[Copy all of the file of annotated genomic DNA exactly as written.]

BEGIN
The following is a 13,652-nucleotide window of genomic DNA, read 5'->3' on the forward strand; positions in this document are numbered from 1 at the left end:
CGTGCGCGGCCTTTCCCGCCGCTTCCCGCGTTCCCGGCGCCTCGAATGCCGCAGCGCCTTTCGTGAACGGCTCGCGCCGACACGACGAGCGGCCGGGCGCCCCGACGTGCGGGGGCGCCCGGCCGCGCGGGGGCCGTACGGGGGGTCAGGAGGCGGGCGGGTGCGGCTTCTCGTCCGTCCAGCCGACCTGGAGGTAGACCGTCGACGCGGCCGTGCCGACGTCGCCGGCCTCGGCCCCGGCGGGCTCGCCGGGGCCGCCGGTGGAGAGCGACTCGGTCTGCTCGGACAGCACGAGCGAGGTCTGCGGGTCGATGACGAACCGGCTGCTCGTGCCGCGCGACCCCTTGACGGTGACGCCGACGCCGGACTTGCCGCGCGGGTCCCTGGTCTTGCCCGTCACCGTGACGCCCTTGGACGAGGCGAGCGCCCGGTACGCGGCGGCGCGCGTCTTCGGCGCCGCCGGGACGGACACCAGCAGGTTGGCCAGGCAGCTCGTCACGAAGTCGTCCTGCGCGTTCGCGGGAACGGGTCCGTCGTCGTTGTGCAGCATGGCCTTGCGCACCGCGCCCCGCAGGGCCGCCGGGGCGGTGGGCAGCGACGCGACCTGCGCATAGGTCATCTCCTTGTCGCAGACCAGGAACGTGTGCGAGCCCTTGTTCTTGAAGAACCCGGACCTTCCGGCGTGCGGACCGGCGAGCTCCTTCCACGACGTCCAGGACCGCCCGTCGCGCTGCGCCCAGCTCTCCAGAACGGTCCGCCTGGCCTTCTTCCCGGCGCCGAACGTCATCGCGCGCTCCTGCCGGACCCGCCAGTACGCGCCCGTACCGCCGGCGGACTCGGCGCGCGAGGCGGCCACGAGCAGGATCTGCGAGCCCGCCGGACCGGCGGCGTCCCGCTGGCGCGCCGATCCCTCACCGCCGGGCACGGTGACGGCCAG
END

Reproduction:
The following is a 13,652-nucleotide window of genomic DNA, read 5'->3' on the forward strand; positions in this document are numbered from 1 at the left end:
CGTGCGCGGCCTTTCCCGCCGCTTCCCGCGTTCCCGGCGCCTCGAATGCCGCAGCGCCTTTCGTGAACGGCTCGCGCCGACACGACGAGCGGCCGGGCGCCCCGACGTGCGGGGGCGCCCGGCCGCGCGGGGGCCGTACGGGGGGTCAGGAGGCGGGCGGGTGCGGCTTCTCGTCCGTCCAGCCGACCTGGAGGTAGACCGTCGACGCGGCCGTGCCGACGTCGCCGGCCTCGGCCCCGGCGGGCTCGCCGGGGCCGCCGGTGGAGAGCGACTCGGTCTGCTCGGACAGCACGAGCGAGGTCTGCGGGTCGATGACGAACCGGCTGCTCGTGCCGCGCGACCCCTTGACGGTGACGCCGACGCCGGACTTGCCGCGCGGGTCCCTGGTCTTGCCCGTCACCGTGACGCCCTTGGACGAGGCGAGCGCCCGGTACGCGGCGGCGCGCGTCTTCGGCGCCGCCGGGACGGACACCAGCAGGTTGGCCAGGCAGCTCGTCACGAAGTCGTCCTGCGCGTTCGCGGGAACGGGTCCGTCGTCGTTGTGCAGCATGGCCTTGCGCACCGCGCCCCGCAGGGCCGCCGGGGCGGTGGGCAGCGACGCGACCTGCGCATAGGTCATCTCCTTGTCGCAGACCAGGAACGTGTGCGAGCCCTTGTTCTTGAAGAACCCGGACCTTCCGGCGTGCGGACCGGCGAGCTCCTTCCACGACGTCCAGGACCGCCCGTCGCGCTGCGCCCAGCTCTCCAGAACGGTCCGCCTGGCCTTCTTCCCGGCGCCGAACGTCATCGCGCGCTCCTGCCGGACCCGCCAGTACGCGCCCGTACCGCCGGCGGACTCGGCGCGCGAGGCGGCCACGAGCAGGATCTGCGAGCCCGCCGGACCGGCGGCGTCCCGCTGGCGCGCCGATCCCTCACCGCCGGGCACGGTGACGGCCAG